Every year the leaders of the Federal Reserve, important policy makers, and economists flock to Jackson Hole, Wyoming for an annual retreat sponsored by The Federal Reserve Bank of Kansas City. The retreat began in 1982 and has been held in Jackson Hole for the simple reason that the Fed Chair at the time, Paul Volcker, loved fly-fishing. The Federal Reserve Bank of Kansas City knew that having the Fed Chair at the event would be a big boom, so they enticed him by hosting it in a city with great fly-fishing.
Throughout the retreat, policy makers will chat about the market and economists will speculate what is to come for the markets. Several speeches will be given that market watchers will be picking apart in order to determine what the Fed is thinking about doing. Speakers for the week include the Fed Vice Chair Stanley Fischer, the European central Banks’s Vice President Vitlor Constancio, and the Band of England’s Governor Mark Carney.
The topic of the retreat is nothing too exciting – “Inflation Dynamics and Monetary Policy.” This topic is apt considering the current state of the market. Inflation has been subdued in many modern markets despite an improvement in the labor market. One factor of inflation staying lower for longer may be due to the strength of the dollar and the declining oil prices. The desire of several at the retreat is that consumer-price inflation will start to move toward 2% per annum. In fact the Kansas City Fed stated the following on the topic of the retreat:
“Following the global financial crisis and Great Recession, inflation has behaved unexpectedly in many countries. Advanced economies have faced inflation rates running below targets despite aggressive monetary actions, and the international dimensions of inflation are of increasing importance. These observations make policymakers question to what extent the relationship between inflation and monetary policy has changed. Investigating this issue requires dissecting both micro- and macro-level data using novel frameworks. The 2015 Jackson Hole Economic Policy Symposium will address these issues as central banks contemplate monetary policy implications for inflation dynamics.”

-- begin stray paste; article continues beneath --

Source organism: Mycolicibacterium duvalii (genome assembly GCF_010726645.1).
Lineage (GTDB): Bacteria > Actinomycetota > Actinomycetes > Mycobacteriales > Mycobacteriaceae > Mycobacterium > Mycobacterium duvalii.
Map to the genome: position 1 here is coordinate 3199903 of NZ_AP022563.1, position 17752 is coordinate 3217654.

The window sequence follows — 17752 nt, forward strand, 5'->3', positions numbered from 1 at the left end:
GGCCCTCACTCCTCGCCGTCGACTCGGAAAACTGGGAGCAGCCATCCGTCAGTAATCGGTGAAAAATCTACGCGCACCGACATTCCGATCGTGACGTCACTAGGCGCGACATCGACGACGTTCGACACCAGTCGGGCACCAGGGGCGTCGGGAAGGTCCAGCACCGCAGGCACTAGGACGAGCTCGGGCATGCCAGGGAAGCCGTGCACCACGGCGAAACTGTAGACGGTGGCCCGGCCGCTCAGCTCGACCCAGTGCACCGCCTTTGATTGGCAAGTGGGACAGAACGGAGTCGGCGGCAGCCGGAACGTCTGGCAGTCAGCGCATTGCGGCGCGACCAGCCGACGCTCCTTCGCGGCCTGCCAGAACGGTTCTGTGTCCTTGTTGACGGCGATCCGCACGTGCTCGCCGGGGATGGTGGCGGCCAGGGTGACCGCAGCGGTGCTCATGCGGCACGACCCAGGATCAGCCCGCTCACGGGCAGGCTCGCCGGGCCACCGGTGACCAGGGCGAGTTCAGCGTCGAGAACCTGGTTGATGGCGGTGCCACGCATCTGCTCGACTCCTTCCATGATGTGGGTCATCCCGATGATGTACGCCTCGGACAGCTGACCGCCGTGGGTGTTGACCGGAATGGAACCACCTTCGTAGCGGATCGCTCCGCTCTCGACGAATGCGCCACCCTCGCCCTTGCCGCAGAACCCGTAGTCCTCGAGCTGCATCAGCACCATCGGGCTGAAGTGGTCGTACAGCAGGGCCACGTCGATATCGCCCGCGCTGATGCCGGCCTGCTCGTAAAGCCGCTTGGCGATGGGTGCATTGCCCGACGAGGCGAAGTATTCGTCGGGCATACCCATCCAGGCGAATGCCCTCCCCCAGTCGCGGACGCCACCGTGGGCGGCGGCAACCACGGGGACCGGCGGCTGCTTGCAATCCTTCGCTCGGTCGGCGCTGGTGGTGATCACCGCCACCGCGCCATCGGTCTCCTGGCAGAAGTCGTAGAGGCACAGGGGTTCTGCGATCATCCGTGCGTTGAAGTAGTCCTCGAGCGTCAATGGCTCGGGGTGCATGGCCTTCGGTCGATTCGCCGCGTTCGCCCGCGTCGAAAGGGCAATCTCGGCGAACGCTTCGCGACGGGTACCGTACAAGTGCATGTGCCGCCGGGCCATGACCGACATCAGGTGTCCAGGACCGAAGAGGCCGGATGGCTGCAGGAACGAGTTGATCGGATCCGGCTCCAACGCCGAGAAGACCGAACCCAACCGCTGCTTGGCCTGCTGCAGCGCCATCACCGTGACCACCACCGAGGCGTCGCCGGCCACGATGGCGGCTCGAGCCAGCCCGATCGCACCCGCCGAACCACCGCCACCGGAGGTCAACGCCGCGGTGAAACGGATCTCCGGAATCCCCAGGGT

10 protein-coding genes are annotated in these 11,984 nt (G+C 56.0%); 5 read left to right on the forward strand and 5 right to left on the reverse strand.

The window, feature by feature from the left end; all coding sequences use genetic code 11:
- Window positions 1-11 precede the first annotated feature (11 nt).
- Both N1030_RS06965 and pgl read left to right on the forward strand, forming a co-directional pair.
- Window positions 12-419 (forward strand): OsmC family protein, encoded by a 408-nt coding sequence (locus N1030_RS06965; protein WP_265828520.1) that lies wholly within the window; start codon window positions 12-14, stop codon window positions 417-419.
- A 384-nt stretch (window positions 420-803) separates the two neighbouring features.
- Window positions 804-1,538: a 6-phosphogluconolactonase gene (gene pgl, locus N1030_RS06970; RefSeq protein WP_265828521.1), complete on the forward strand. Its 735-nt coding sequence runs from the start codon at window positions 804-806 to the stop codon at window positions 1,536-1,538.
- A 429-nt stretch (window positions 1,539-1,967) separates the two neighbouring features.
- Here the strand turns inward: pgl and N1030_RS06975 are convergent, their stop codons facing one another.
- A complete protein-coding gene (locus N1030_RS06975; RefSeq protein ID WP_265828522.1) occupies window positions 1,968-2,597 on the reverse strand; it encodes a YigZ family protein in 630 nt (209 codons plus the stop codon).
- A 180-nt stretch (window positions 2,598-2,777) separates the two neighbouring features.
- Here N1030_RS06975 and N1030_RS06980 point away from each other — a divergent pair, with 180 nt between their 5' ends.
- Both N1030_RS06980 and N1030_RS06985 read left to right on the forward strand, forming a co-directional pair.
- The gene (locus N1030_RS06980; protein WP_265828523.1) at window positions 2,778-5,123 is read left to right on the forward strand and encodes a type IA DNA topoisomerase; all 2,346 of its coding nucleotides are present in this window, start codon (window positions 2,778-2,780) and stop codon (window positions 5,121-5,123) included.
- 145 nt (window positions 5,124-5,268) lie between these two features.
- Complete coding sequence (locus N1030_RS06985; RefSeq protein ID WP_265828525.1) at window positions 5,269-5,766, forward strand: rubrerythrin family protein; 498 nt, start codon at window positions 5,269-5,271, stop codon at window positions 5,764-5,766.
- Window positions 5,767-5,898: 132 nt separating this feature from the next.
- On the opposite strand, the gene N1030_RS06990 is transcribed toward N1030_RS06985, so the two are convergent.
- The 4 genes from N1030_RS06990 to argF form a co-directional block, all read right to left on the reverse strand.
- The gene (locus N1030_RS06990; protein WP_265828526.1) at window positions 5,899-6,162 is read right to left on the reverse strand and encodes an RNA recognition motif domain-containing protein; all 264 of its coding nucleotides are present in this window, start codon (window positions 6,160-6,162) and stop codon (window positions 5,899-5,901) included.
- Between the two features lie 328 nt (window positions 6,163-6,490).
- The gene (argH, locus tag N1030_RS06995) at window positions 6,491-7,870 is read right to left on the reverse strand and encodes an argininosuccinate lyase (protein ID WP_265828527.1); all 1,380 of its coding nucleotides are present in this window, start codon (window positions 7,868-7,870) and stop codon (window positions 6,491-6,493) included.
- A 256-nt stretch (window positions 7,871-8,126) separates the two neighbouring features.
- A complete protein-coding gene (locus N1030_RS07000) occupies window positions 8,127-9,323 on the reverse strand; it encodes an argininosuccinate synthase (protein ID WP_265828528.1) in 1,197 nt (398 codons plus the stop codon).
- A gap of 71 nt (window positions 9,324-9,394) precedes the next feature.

Although the focus of the retreat is on “Inflation Dynamics and Monetary Policy,” you can be sure the recent market activity weighs heavily upon their minds. Throughout recent weeks there has been no sign that the recent woes have influenced the Fed’s decision to possibly raise the interest rates in September. Their belief in the strength of the U.S. jobs market and domestic economic output reaffirms the belief that raising the interest rate will not set back the American economy. The Fed is set to have its next meeting on September 17, where many people believe they will raise the interest rate. Those advocates for holding off on raising the interest rate are few and far between, and even they acknowledge they are in the minority of policy makers.
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